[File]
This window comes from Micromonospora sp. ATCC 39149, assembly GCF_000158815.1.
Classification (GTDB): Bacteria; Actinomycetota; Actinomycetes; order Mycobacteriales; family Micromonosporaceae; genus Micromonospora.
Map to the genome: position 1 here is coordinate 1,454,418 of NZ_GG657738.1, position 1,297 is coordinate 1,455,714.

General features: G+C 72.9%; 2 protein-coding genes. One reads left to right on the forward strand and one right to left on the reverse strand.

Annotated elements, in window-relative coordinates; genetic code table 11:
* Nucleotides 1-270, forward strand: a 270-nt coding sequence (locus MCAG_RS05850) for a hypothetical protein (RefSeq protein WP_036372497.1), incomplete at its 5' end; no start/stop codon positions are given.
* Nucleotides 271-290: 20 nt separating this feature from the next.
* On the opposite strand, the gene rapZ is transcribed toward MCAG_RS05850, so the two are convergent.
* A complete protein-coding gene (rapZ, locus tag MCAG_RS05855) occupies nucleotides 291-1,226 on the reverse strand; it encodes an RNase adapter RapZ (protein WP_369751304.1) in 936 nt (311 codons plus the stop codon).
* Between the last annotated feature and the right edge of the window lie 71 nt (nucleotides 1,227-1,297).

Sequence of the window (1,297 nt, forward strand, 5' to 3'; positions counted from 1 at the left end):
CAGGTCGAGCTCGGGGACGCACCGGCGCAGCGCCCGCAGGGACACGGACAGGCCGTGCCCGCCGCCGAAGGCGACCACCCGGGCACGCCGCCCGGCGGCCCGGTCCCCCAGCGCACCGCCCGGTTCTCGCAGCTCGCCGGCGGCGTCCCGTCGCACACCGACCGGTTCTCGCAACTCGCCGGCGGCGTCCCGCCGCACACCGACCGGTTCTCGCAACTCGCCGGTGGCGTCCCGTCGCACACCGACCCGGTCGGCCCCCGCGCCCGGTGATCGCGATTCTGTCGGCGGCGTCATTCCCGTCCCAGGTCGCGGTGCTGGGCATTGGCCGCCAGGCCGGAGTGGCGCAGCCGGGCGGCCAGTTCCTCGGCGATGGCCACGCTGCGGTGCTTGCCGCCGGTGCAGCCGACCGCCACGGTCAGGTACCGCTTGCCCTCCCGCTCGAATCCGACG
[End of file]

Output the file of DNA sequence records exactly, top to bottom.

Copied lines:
This window comes from Micromonospora sp. ATCC 39149, assembly GCF_000158815.1.
Classification (GTDB): Bacteria; Actinomycetota; Actinomycetes; order Mycobacteriales; family Micromonosporaceae; genus Micromonospora.
Map to the genome: position 1 here is coordinate 1,454,418 of NZ_GG657738.1, position 1,297 is coordinate 1,455,714.

General features: G+C 72.9%; 2 protein-coding genes. One reads left to right on the forward strand and one right to left on the reverse strand.

Annotated elements, in window-relative coordinates; genetic code table 11:
* Nucleotides 1-270, forward strand: a 270-nt coding sequence (locus MCAG_RS05850) for a hypothetical protein (RefSeq protein WP_036372497.1), incomplete at its 5' end; no start/stop codon positions are given.
* Nucleotides 271-290: 20 nt separating this feature from the next.
* On the opposite strand, the gene rapZ is transcribed toward MCAG_RS05850, so the two are convergent.
* A complete protein-coding gene (rapZ, locus tag MCAG_RS05855) occupies nucleotides 291-1,226 on the reverse strand; it encodes an RNase adapter RapZ (protein WP_369751304.1) in 936 nt (311 codons plus the stop codon).
* Between the last annotated feature and the right edge of the window lie 71 nt (nucleotides 1,227-1,297).

Sequence of the window (1,297 nt, forward strand, 5' to 3'; positions counted from 1 at the left end):
CAGGTCGAGCTCGGGGACGCACCGGCGCAGCGCCCGCAGGGACACGGACAGGCCGTGCCCGCCGCCGAAGGCGACCACCCGGGCACGCCGCCCGGCGGCCCGGTCCCCCAGCGCACCGCCCGGTTCTCGCAGCTCGCCGGCGGCGTCCCGTCGCACACCGACCGGTTCTCGCAACTCGCCGGCGGCGTCCCGCCGCACACCGACCGGTTCTCGCAACTCGCCGGTGGCGTCCCGTCGCACACCGACCCGGTCGGCCCCCGCGCCCGGTGATCGCGATTCTGTCGGCGGCGTCATTCCCGTCCCAGGTCGCGGTGCTGGGCATTGGCCGCCAGGCCGGAGTGGCGCAGCCGGGCGGCCAGTTCCTCGGCGATGGCCACGCTGCGGTGCTTGCCGCCGGTGCAGCCGACCGCCACGGTCAGGTACCGCTTGCCCTCCCGCTCGAATCCGACG